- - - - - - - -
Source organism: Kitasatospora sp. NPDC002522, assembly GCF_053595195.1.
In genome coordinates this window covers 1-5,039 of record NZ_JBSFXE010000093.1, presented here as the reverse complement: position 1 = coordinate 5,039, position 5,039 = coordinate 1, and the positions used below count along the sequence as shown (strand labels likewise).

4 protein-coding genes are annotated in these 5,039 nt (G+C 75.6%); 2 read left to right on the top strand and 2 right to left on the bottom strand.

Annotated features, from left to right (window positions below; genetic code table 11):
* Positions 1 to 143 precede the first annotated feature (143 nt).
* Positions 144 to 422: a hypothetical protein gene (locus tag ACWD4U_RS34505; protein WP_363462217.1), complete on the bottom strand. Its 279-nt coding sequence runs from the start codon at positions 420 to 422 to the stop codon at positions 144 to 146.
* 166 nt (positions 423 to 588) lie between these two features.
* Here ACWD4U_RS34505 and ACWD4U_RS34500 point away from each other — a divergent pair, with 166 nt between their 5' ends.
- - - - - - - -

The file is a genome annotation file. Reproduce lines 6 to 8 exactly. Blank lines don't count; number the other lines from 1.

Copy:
* Positions 144 to 422: a hypothetical protein gene (locus tag ACWD4U_RS34505; protein WP_363462217.1), complete on the bottom strand. Its 279-nt coding sequence runs from the start codon at positions 420 to 422 to the stop codon at positions 144 to 146.
* 166 nt (positions 423 to 588) lie between these two features.
* Here ACWD4U_RS34505 and ACWD4U_RS34500 point away from each other — a divergent pair, with 166 nt between their 5' ends.